The Lithuanian language is very concrete. Many foreign languages commonly spoken nowadays, including English, in this respect differ from Lithuanian – for example, the English word ‘place’ usually conveys the abstract meaning of a place, house, work, yard, square, street, alley and many other things. In addition, Lithuanian language is highly inflectional, whereas English has a rather limited amount of prefixes and endings – instead, it uses a lot of auxiliaries, pronouns in particular.
The origin of the name Lithuania has not yet been established. It was mentioned for the first time in 1009 in the Quedlinburg Chronicles which were written in Latin. As time passed by, the Lithuanian language endured a great number of challenges: continuous wars, oppression, Polonization, prohibition of the language, and finally Russification left many scars, but did not destroy the language. The oldest record of Lithuanian dates back to the 16th century (a prayer by an anonymous author). Some linguists controversially propose that the Balts and Slavs once formed a single language group, which later divided into two. Indeed, several hundred words are common to both Baltic and Slavic languages (eg ranka – ruka, galva – golova, ragas – rog), but the Slavic origins of these words have been disputed.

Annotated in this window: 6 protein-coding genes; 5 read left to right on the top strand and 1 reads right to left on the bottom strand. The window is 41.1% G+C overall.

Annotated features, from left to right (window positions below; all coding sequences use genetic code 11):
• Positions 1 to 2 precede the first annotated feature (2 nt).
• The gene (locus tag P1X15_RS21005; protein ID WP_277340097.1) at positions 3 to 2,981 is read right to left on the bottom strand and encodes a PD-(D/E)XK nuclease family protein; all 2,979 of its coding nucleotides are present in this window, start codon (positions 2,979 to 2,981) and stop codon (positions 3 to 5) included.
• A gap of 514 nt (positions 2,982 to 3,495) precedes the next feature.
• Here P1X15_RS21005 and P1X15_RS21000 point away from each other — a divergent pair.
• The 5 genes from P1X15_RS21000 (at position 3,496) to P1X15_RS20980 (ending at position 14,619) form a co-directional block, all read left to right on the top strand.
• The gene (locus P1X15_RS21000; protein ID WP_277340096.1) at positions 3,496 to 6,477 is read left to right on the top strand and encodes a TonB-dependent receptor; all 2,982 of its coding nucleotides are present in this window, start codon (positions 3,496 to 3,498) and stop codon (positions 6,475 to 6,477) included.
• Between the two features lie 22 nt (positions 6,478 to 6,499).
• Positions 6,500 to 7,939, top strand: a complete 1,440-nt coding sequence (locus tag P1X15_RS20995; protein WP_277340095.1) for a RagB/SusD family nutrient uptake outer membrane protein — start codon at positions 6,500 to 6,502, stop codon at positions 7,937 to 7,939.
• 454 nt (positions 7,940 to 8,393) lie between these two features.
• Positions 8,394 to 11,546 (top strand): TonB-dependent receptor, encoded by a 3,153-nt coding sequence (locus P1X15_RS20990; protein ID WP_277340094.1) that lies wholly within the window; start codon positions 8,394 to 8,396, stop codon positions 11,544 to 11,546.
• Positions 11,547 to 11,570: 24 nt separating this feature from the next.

Some hold an opinion that Lithuanian may have preserved words from the pre-Indo-European period dating as far back as the last Ice Age about 11 000 years ago. The names of lakes and rivers, which have existed for millennia, might evidence this assumption. Below you will find several examples of archaic hydronyms, the origin of which has not yet been established. These beautiful words bear a mysterious echo of time immemorial, gradually intermingling into familiar assonances…
Lithuanian rivers and lakes